Face Challenges Confidently

495 Capitol Wireless, LP v. XTO Energy, Inc.

Wednesday, September 2nd, 2015

Richard F. Brown

The following is not a legal opinion. You should consult your attorney if the case may be of significance to you.

Capitol Wireless, LP v. XTO Energy, Inc. held that a Participation Agreement (“PA”) was an enforceable contract to drill a test well, notwithstanding that the parties failed to include a Joint Operating Agreement (“JOA”). The PA was a package of documents sent by XTO as the Operator to Capitol Wireless as the Participant with a well election letter. It included a list of the working interest owners and their ownership shares, a detailed estimate of drilling and completion costs, an authorization for expenditure (“AFE”), a drilling plan, and a well location plat.

It also included statements that a “Joint Operating Agreement will be forthcoming” and that the percentage interests of the parties were “[b]ased on initial title opinion – subject to final division order title opinion.” Capitol Wireless timely elected to participate. Operator drilled and completed the test well and sent an invoice to Participant, which refused to pay. Participant contended that the PA was unenforceable and failed because of indefiniteness, omission of material terms and because the parties failed to agree.

The elements of an enforceable contract are (1) an offer; (2) an acceptance in strict compliance with the terms of the offer; (3) a meeting of the minds, (4) a communication that each party consented to the terms of the contract; (5)execution and delivery of the contract with an intent that it become mutual and binding on both parties; and (6) consideration. Whether a contract fails for indefiniteness is a question of law.

Participant argued that the PA did not include material terms identifying expenses it was responsible to pay and what Operator might charge, did not set out how expenses were to be calculated and disclosed, did not state when payment had to be made to Operator, and was indefinite as to Participant’s percentage interest in the test well. Participant also argued that, by stating that a proposed JOA would be forthcoming and that final percentage interests would depend on the division order title opinion, the PA left material terms open for future negotiation, created a fact issue as to whether there was a meeting of the minds on essential terms, and it was ambiguous as to whether the PA was intended to be a final agreement.

While acknowledging that contractual obligations and liabilities must be sufficiently definite for a contract to be enforceable, the court held the PA extended to the Participant a clear and unambiguous offer to participate in the drilling and completion of the test well and stated that Participant could either participate and pay its working interest share of the costs or not participate and be subject to risk of penalty under state law. The court held that the PA provided the Participant with the necessary information to respond to the offer, and the Participant accepted the offer in strict compliance with its terms by its timely acts in executing, initialing, dating and returning and following up on its election to participate in the agreement. The court held that Participant was required to pay its share of the costs within a “reasonable time,” citing the rule that a reasonable time for performance is implied in a contract. The court was possibly influenced on the billing and payment issues by the fact that the amount billed was very close to the amount estimated in the AFE, and because Participant did not question any particular charge.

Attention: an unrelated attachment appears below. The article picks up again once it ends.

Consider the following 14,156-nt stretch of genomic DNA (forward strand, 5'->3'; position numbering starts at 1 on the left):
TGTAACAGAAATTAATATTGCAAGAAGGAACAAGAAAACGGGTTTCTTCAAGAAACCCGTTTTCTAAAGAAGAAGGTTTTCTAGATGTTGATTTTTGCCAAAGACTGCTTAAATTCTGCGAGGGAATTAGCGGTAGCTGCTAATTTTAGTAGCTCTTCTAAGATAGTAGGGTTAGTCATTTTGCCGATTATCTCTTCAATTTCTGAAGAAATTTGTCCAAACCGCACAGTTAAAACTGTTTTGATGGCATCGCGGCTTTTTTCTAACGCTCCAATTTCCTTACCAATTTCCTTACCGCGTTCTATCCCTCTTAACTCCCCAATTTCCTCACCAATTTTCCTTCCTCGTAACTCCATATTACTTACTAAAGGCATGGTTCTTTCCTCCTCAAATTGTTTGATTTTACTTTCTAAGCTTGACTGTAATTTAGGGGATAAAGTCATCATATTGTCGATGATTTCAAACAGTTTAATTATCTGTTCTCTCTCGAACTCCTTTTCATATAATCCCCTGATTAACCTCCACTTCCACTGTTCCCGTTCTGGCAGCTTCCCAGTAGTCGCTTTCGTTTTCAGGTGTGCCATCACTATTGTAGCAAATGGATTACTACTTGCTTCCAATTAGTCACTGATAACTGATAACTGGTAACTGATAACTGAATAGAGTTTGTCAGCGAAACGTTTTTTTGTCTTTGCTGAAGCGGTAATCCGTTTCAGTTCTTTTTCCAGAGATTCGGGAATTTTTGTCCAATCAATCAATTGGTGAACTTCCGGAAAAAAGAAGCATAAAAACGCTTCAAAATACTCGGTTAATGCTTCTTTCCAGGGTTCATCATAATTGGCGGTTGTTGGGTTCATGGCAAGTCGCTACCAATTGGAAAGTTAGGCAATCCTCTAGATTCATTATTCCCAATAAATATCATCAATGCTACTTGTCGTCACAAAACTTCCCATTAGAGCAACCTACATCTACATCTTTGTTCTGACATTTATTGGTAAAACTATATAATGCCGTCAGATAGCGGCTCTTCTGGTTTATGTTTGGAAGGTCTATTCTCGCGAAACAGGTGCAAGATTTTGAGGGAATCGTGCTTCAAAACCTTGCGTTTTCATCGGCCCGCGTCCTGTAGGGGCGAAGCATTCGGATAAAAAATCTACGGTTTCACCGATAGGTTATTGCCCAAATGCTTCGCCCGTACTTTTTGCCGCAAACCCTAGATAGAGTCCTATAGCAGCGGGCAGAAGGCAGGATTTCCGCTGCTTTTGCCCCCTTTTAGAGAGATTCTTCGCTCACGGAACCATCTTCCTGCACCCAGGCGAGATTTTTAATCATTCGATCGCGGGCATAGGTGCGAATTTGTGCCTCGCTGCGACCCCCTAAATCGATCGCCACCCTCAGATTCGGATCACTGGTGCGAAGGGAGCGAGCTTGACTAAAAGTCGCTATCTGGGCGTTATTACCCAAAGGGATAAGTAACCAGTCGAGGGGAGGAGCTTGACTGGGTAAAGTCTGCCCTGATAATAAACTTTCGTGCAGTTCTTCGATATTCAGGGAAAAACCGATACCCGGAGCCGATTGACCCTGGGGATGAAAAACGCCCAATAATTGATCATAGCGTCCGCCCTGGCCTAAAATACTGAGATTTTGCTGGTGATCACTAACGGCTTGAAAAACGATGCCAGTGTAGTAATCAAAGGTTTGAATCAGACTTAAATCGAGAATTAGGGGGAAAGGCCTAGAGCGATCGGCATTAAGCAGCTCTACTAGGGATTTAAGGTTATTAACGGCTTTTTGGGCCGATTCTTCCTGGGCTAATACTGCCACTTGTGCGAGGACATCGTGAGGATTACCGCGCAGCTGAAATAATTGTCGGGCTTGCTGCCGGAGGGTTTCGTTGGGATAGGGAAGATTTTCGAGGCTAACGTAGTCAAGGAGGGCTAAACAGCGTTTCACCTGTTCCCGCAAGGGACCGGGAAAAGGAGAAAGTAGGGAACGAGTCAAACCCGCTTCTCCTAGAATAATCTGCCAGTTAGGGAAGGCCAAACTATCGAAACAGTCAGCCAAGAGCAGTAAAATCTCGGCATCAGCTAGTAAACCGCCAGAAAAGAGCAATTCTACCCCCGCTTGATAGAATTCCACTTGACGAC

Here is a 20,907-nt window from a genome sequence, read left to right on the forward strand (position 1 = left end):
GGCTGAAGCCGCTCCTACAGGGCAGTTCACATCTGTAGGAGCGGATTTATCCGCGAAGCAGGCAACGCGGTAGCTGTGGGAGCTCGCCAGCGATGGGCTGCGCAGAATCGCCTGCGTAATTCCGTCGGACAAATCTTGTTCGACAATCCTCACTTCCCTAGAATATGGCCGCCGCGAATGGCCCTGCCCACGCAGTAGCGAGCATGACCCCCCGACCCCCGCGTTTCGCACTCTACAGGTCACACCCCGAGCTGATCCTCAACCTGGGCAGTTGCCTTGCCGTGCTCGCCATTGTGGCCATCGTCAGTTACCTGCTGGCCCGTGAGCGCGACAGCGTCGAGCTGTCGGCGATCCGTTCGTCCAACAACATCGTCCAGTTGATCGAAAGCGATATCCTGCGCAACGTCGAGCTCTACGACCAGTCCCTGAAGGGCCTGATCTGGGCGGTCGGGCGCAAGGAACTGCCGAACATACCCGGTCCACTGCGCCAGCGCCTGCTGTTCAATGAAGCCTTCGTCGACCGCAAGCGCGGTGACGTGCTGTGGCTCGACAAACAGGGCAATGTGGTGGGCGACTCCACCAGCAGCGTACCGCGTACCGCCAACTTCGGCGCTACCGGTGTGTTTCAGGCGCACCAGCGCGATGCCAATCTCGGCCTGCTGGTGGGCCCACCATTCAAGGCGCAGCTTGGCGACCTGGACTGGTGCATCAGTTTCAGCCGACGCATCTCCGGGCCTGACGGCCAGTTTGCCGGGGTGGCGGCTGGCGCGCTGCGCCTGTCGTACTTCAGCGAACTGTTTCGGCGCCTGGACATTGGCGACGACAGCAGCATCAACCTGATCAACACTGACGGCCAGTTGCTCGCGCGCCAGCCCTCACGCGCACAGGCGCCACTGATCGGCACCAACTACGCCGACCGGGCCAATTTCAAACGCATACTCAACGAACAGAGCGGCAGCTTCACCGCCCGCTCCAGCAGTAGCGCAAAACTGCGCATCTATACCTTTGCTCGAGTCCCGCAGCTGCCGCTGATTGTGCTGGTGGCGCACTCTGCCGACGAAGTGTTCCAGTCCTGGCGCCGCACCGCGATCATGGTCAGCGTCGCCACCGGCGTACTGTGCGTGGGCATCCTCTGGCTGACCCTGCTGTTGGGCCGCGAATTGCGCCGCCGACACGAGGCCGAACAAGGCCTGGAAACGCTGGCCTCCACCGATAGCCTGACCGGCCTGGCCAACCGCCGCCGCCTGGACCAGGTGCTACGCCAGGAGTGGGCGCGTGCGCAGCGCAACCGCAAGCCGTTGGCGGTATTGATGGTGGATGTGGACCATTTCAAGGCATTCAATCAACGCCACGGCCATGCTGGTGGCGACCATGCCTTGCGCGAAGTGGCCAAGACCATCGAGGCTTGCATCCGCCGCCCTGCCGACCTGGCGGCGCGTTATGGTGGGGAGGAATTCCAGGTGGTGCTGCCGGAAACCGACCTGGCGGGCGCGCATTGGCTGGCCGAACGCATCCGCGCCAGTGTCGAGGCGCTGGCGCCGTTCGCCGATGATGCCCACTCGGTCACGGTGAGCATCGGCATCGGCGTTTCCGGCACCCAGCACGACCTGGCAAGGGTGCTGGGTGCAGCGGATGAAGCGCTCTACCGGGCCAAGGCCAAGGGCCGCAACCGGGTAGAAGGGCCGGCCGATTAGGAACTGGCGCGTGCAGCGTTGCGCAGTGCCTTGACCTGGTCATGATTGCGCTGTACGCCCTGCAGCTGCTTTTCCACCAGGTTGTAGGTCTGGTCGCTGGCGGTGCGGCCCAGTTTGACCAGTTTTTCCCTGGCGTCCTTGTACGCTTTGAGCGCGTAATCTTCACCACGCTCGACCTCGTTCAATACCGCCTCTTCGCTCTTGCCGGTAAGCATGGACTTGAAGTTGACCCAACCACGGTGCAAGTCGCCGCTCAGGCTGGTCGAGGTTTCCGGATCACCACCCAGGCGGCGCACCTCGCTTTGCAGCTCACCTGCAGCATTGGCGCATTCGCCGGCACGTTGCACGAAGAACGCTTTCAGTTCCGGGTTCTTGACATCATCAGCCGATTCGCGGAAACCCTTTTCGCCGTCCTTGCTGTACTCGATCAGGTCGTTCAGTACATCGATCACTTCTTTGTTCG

In dismissing Participant’s argument that the percentage working interest was indefinite, the court found that a working interest percentage based on an initial title opinion and subject to a final division order title opinion was reasonably certain.

Participant also argued that the PA language stating a “proposed Joint Operating Agreement will be forthcoming” left terms open for future negotiation, but the court held that the PA contained all material terms and was sufficiently definite. “Whether or not a joint operating agreement is often used in these circumstances, and despite the ‘forthcoming’ language, the Participation Agreement contains all of the material terms and is sufficiently definite to constitute a binding contract to drill and complete the test well.” Finally, Participant contended that the representation that a JOA would be forthcoming created a fact issue as to whether there was a meeting of the minds on the essential terms of the PA and that the PA was ambiguous as to whether it was to be a final agreement. The court held that the PA contained no language subjecting it to the JOA and that the reference thereto did not affect the finality or enforceability of the PA, nor render it ambiguous.

Of course the JOA should have been included in the package of documents sent to Participant, and then there would have been nothing to dispute. The industry expects that the details of participating in a well will be included in a JOA, but the significance of the case is the holding that only the broad terms of a contract are necessary to form an enforceable agreement to participate in a well.